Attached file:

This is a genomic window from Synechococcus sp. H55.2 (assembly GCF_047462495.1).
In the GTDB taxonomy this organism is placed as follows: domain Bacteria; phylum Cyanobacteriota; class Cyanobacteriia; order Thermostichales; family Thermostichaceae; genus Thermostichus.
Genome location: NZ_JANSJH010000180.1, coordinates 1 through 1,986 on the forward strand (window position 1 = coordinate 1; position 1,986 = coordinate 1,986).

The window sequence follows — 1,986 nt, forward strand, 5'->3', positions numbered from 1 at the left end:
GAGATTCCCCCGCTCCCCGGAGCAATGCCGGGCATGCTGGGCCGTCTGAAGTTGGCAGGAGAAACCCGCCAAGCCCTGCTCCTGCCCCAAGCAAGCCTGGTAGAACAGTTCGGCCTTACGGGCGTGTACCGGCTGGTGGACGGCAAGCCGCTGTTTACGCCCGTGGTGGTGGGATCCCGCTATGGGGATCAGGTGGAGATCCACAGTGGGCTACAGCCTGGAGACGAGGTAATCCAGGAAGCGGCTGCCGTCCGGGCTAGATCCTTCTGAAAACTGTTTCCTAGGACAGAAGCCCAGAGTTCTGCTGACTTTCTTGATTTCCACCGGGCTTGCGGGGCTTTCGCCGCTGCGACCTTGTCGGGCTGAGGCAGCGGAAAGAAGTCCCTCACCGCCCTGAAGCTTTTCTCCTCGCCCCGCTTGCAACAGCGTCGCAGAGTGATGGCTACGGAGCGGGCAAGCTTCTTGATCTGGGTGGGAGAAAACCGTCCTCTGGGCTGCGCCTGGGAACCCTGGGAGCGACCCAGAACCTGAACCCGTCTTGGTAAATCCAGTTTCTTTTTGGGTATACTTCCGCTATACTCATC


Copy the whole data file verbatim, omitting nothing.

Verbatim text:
This is a genomic window from Synechococcus sp. H55.2 (assembly GCF_047462495.1).
In the GTDB taxonomy this organism is placed as follows: domain Bacteria; phylum Cyanobacteriota; class Cyanobacteriia; order Thermostichales; family Thermostichaceae; genus Thermostichus.
Genome location: NZ_JANSJH010000180.1, coordinates 1 through 1,986 on the forward strand (window position 1 = coordinate 1; position 1,986 = coordinate 1,986).

The window sequence follows — 1,986 nt, forward strand, 5'->3', positions numbered from 1 at the left end:
GAGATTCCCCCGCTCCCCGGAGCAATGCCGGGCATGCTGGGCCGTCTGAAGTTGGCAGGAGAAACCCGCCAAGCCCTGCTCCTGCCCCAAGCAAGCCTGGTAGAACAGTTCGGCCTTACGGGCGTGTACCGGCTGGTGGACGGCAAGCCGCTGTTTACGCCCGTGGTGGTGGGATCCCGCTATGGGGATCAGGTGGAGATCCACAGTGGGCTACAGCCTGGAGACGAGGTAATCCAGGAAGCGGCTGCCGTCCGGGCTAGATCCTTCTGAAAACTGTTTCCTAGGACAGAAGCCCAGAGTTCTGCTGACTTTCTTGATTTCCACCGGGCTTGCGGGGCTTTCGCCGCTGCGACCTTGTCGGGCTGAGGCAGCGGAAAGAAGTCCCTCACCGCCCTGAAGCTTTTCTCCTCGCCCCGCTTGCAACAGCGTCGCAGAGTGATGGCTACGGAGCGGGCAAGCTTCTTGATCTGGGTGGGAGAAAACCGTCCTCTGGGCTGCGCCTGGGAACCCTGGGAGCGACCCAGAACCTGAACCCGTCTTGGTAAATCCAGTTTCTTTTTGGGTATACTTCCGCTATACTCATC